Julia Gillard: The politics, the policies and a very public life

Julia Gillard 

The Honourable Julia Gillard visits a full-house in Parramatta.

Former Prime Minister Julia Gillard reflected on her time in public life: the policies, the issues and the experiences that defined her time in the cauldron of Australian politics, from her election as the member for Melbourne on 3 October 1998, through her term as Australia's 27th Prime Minister and her departure from Parliament on 7 September 2013, at a special Whitlam Institute event at Parramatta Riverside Theatres.

The Whitlam Institute within the University of Western Sydney is committed to public conversation and is delighted that the Honourable Julia Gillard explored her story of the road to reform, within the intimacy of the Riverside Theatre's Lennox Theatre.

Many may think they know the 'Gillard story' but the publication of the Honourable Julia Gillard's memoir 'My Story' offers us an opportunity to step back and to reflect with her on our country's recent history and its ramifications.
While the political drama of Julia Gillard's ascent to the Prime Ministership, the leadership wars and the theatre of the hung parliament dominated her term as Prime Minister, there has been meagre consideration of the nation-changing policies she drove, nor of the barriers to reform for contemporary Australian governments. Yet the legislative and policy record demands attention: education reform at every level from pre-school to university; an emissions trading scheme; health care, aged care and dental care reform; commencing the nation's first ever national scheme to care for people with disabilities; restructuring the telecommunications sector and embarking upon a national broadband network; foreign policy re-alignment with Australia's guiding policy paper, Australia in the Asian Century and a re-orientation of Australia's alliance with the United States and our relationship with China.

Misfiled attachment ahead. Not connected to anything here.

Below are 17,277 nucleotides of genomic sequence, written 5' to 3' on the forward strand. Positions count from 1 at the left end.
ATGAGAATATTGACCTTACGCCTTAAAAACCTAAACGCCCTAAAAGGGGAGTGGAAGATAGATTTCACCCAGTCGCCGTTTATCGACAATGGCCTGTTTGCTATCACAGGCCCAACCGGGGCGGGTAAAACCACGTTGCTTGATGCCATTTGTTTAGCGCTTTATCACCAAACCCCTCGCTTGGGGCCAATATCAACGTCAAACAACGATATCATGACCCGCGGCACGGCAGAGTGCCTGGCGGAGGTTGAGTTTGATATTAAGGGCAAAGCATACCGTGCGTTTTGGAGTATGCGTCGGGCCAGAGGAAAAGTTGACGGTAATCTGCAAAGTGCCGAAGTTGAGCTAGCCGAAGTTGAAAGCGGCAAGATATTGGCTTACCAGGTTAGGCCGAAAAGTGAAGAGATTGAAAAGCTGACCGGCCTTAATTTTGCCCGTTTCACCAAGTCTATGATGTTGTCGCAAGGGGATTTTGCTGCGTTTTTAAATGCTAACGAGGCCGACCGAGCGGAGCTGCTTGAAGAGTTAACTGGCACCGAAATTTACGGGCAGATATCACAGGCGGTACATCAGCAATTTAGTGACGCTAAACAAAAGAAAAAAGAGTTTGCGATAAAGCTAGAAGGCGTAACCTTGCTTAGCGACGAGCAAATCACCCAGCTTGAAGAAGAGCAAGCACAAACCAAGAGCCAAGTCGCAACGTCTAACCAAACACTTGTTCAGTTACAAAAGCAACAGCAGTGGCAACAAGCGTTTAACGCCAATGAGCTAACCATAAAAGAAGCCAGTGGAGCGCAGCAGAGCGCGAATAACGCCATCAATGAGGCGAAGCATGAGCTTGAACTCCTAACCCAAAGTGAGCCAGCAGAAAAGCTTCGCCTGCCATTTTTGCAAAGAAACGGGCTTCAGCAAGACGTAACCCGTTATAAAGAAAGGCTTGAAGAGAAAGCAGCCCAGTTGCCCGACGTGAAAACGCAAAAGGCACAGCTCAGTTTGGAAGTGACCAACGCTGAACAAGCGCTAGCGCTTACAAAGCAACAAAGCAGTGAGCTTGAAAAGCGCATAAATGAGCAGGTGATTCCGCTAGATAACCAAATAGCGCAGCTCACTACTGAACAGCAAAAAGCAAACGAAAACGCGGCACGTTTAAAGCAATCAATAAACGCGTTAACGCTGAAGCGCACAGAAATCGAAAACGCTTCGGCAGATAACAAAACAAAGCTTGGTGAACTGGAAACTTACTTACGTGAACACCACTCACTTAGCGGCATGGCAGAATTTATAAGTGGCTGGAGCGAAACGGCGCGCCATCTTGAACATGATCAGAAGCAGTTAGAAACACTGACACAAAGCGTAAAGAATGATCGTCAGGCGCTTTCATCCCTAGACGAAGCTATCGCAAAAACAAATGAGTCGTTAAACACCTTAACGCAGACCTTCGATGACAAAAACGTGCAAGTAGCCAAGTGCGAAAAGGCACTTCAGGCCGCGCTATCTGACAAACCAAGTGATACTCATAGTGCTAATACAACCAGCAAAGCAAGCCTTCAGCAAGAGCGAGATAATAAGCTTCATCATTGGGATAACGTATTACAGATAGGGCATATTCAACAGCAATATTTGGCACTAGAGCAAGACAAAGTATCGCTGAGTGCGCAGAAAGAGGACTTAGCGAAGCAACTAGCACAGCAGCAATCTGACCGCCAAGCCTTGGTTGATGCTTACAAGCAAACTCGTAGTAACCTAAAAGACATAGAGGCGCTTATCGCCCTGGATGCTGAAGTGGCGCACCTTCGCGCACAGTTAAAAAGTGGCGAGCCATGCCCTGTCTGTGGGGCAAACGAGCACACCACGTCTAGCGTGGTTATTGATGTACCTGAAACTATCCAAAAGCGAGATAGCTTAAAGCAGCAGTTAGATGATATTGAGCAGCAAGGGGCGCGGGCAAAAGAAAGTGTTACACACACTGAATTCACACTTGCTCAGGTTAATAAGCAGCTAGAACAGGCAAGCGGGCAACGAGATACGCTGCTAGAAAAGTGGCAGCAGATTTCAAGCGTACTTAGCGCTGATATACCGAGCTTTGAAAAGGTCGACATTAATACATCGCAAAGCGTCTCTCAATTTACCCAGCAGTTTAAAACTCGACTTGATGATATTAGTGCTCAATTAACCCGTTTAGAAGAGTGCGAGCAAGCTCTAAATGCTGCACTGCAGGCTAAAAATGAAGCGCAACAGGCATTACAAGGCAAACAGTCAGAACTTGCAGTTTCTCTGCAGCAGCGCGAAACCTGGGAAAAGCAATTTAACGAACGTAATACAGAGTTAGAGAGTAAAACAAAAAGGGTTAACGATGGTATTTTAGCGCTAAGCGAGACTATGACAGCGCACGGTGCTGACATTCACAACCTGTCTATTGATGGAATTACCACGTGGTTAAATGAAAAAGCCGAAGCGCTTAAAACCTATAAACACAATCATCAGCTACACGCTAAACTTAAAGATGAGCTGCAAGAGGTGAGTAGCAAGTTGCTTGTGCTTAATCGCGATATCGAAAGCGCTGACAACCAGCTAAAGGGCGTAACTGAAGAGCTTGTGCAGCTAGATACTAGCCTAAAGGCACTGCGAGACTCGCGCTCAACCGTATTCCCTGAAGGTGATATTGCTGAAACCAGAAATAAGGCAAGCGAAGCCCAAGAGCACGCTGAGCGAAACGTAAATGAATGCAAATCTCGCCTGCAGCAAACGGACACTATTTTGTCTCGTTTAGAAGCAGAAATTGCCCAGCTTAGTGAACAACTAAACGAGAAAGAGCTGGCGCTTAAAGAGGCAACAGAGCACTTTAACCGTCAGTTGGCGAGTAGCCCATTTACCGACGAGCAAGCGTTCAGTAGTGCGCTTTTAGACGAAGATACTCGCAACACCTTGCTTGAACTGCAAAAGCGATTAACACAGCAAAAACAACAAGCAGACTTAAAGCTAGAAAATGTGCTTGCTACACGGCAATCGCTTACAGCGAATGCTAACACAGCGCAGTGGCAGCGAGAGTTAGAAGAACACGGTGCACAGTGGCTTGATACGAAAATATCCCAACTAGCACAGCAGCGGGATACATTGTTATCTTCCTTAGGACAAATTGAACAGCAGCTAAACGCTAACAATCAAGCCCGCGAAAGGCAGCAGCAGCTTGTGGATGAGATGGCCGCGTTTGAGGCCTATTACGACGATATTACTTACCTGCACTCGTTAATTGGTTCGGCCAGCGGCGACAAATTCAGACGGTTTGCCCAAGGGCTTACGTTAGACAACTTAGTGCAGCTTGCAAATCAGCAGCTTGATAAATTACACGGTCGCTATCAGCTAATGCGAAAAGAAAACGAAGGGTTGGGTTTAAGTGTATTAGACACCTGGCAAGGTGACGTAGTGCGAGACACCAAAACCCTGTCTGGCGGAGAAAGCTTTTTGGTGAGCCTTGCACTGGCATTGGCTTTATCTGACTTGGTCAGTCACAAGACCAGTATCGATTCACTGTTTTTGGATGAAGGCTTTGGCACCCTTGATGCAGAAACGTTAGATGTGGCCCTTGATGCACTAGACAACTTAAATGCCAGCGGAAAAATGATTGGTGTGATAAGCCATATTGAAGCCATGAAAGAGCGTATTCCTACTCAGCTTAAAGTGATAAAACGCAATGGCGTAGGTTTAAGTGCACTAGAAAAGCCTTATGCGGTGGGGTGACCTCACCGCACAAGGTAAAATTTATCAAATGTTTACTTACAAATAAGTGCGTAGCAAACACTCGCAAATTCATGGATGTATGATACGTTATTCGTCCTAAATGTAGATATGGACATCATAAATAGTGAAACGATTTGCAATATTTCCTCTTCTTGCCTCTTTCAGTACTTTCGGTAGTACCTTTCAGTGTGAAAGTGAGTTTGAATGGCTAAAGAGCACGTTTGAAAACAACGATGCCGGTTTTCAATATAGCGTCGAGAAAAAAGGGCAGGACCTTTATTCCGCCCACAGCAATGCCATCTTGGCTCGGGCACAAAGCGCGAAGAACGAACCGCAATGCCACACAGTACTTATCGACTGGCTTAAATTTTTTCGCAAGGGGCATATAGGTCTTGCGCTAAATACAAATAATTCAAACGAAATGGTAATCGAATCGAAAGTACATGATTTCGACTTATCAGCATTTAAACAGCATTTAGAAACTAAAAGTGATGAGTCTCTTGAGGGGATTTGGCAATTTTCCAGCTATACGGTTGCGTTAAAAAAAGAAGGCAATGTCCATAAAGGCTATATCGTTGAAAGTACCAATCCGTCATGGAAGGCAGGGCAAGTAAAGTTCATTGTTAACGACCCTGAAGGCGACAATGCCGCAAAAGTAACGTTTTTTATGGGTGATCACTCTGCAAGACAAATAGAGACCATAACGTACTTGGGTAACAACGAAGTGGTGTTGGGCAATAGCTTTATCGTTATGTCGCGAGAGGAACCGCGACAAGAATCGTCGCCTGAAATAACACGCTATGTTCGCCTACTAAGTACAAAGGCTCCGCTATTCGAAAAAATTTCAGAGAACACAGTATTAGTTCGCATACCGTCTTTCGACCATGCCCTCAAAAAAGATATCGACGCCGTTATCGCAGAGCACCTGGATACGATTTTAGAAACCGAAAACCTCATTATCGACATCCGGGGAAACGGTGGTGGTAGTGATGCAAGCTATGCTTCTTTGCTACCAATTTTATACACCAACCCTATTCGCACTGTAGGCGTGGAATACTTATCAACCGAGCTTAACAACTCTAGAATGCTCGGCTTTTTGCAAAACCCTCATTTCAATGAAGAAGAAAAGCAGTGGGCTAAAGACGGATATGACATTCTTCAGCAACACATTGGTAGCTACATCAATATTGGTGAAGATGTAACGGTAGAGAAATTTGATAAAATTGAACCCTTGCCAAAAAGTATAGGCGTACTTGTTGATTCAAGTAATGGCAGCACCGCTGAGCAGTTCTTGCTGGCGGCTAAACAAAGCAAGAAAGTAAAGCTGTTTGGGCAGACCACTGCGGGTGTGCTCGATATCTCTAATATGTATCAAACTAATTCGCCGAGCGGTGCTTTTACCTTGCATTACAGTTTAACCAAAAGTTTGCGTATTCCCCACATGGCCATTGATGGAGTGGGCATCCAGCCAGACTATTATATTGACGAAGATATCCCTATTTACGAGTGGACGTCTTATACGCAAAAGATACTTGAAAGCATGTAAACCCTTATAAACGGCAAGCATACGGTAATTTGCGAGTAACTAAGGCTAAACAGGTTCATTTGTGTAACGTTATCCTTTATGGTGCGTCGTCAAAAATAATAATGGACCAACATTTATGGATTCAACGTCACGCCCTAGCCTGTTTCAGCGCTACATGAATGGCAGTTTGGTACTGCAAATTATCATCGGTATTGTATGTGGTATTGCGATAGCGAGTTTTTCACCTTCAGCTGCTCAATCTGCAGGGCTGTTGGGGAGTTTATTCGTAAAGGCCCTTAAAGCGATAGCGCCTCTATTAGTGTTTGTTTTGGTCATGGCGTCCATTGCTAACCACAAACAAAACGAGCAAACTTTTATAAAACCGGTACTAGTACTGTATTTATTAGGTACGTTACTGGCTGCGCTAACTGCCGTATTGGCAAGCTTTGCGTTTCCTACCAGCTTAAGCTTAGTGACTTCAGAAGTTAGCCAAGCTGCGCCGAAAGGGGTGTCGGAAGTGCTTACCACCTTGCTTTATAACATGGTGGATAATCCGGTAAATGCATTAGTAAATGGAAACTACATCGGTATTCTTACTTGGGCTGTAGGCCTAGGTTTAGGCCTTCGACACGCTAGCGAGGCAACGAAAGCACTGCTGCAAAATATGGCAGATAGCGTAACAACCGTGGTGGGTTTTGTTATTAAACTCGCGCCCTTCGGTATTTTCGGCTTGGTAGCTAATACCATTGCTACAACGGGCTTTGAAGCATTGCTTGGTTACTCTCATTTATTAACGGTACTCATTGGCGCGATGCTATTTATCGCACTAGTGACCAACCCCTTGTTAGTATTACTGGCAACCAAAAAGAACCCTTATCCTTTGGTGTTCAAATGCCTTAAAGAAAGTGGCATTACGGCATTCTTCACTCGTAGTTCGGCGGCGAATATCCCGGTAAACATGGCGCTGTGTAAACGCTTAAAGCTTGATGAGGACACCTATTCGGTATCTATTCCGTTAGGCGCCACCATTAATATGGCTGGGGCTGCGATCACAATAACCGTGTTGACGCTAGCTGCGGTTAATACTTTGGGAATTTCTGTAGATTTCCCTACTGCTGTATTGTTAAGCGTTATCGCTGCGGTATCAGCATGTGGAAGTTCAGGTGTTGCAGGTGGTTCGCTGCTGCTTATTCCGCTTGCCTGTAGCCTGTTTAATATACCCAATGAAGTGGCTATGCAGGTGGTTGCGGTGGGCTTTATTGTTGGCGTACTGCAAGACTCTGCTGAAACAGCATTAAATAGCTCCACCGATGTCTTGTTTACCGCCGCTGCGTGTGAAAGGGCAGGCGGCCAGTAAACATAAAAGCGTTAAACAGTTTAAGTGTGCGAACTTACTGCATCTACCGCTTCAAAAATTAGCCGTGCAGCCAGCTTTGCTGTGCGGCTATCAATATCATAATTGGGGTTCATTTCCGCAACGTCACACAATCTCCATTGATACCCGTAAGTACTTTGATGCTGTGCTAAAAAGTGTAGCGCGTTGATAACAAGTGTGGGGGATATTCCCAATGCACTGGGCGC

The Gillard Government secured Australia's election to the United Nations Security Council. Behind these reforms lie disappointments, frustrations, base politics and a more profound struggle about the type of Australia we might want and our nation's place in the world.


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